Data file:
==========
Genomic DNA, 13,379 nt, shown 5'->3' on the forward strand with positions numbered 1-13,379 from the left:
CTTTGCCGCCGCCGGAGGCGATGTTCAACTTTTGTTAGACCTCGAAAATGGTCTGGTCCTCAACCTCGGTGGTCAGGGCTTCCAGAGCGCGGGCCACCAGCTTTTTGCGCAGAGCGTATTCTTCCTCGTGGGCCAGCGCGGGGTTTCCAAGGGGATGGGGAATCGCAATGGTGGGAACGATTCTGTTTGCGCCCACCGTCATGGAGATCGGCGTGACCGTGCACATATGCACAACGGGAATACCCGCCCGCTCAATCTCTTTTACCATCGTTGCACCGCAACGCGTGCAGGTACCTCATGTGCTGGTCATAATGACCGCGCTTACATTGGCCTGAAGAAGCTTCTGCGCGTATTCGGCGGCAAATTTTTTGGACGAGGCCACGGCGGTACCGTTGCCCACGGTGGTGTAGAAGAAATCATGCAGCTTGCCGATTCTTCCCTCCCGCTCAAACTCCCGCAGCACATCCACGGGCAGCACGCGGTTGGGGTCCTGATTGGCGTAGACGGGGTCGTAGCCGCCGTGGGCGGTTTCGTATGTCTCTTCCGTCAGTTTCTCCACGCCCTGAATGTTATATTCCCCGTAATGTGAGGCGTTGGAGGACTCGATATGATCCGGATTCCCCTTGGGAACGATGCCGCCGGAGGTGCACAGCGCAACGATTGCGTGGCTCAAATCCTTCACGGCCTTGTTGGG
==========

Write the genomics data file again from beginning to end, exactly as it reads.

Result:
Genomic DNA, 13,379 nt, shown 5'->3' on the forward strand with positions numbered 1-13,379 from the left:
CTTTGCCGCCGCCGGAGGCGATGTTCAACTTTTGTTAGACCTCGAAAATGGTCTGGTCCTCAACCTCGGTGGTCAGGGCTTCCAGAGCGCGGGCCACCAGCTTTTTGCGCAGAGCGTATTCTTCCTCGTGGGCCAGCGCGGGGTTTCCAAGGGGATGGGGAATCGCAATGGTGGGAACGATTCTGTTTGCGCCCACCGTCATGGAGATCGGCGTGACCGTGCACATATGCACAACGGGAATACCCGCCCGCTCAATCTCTTTTACCATCGTTGCACCGCAACGCGTGCAGGTACCTCATGTGCTGGTCATAATGACCGCGCTTACATTGGCCTGAAGAAGCTTCTGCGCGTATTCGGCGGCAAATTTTTTGGACGAGGCCACGGCGGTACCGTTGCCCACGGTGGTGTAGAAGAAATCATGCAGCTTGCCGATTCTTCCCTCCCGCTCAAACTCCCGCAGCACATCCACGGGCAGCACGCGGTTGGGGTCCTGATTGGCGTAGACGGGGTCGTAGCCGCCGTGGGCGGTTTCGTATGTCTCTTCCGTCAGTTTCTCCACGCCCTGAATGTTATATTCCCCGTAATGTGAGGCGTTGGAGGACTCGATATGATCCGGATTCCCCTTGGGAACGATGCCGCCGGAGGTGCACAGCGCAACGATTGCGTGGCTCAAATCCTTCACGGCCTTGTTGGG